• Greenhouses: Heating, Cooling and Ventilation (B 792) This publication contains comprehensive, in-depth information about heating, cooling and ventilating greenhouses.
  • Propagating Deciduous Fruit Plants Common to Georgia (B 818) Deciduous fruit plants common to Georgia must be propagated asexually because they do not come true to seed. This makes it necessary to reproduce the desired fruit plants by methods such as cuttings, runners, layering, budding or grafting. This publication discusses the common techniques used to asexually propagate fruit plants adapted to Georgia.
  • Irrigating Tobacco (B 892) This publication is a comprehensive guide to irrigation methods for tobacco in Georgia.
  • Hobby Greenhouses (B 910) The gardener who has a greenhouse can extend or intermingle the seasons at will. Whether you wish to build your own greenhouse from scratch or purchase a prefabricated structure ready for assembly, this publication explains everything you need to know about building and maintaining a hobby greenhouse. This publication also includes several building design plans.
  • Drip Irrigation in Pecans (B 936) Research conducted on drip-irrigated pecans in Georgia over the past several years has shown that drip irrigation is highly beneficial even in wet years. The objective of drip irrigation is to supply each plant with sufficient soil moisture to meet transpiration demands. Drip irrigation offers unique agronomic, agrotechnical and economic advantages for the efficient use of water.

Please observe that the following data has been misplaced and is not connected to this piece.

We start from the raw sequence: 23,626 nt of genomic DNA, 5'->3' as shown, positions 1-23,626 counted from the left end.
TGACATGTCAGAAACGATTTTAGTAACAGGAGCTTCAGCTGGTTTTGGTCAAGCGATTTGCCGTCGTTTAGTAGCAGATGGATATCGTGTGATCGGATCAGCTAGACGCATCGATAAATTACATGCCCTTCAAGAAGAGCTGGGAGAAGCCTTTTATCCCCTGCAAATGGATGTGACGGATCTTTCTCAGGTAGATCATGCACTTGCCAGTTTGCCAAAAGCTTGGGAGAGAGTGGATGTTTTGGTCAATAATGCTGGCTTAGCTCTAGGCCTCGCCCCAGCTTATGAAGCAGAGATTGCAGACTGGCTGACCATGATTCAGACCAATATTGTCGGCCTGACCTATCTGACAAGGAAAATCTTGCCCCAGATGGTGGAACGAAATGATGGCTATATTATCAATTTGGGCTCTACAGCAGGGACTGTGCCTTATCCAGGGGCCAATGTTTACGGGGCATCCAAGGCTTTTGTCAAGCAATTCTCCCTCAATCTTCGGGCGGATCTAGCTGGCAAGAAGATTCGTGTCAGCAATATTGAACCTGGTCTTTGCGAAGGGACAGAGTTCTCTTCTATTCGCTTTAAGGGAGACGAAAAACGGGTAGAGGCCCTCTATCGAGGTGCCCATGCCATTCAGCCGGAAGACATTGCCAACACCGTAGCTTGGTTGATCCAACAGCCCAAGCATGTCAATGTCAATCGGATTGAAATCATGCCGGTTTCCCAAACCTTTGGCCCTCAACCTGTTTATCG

• Basic Principles of Pruning Woody Plants (B 949) Pruning is one of the most important cultural practices for maintaining woody plants, including ornamental trees and shrubs, fruits and nuts. Proper pruning requires a basic understanding of how plants respond to various pruning cuts. The principles and guidelines in this publication will help you master common pruning techniques.
  • Flowering Annuals for Georgia Gardens (B 954) Annuals are the mainstay color plant of many home gardens. They are also used in increasingly large numbers in commercial and municipal landscapes because they provide landscape color in a very short time with minimal investment. Properly cared for, many annuals will brighten the landscape continuously from spring until frost kills them in the fall.
  • Measuring Field Losses from Grain Combines (B 973) Harvest losses can rob you of profit from grain and bean production. Harvest losses of 10 percent or more are not unusual, when they should be in the 2 to 4 percent range. If you do not check losses behind your combine, you have no idea what the losses are and where they occur during harvesting. The following procedure outlines how to measure losses during harvest. It also shows you where the losses occur. The grain or beans saved mean that much more profit saved.
  • Weed Control in Home Lawns (B 978) Weeds can be major pests of home lawns. Due to differences in color, leaf size, shape and growth habit, weeds detract from the natural beauty of desirable turfgrasses. Additionally, weeds compete with turfgrasses for sunlight, soil moisture, nutrients and space. Many weeds can quickly become the dominant species in a lawn. This publication contains comprehensive information about weed control in home lawns.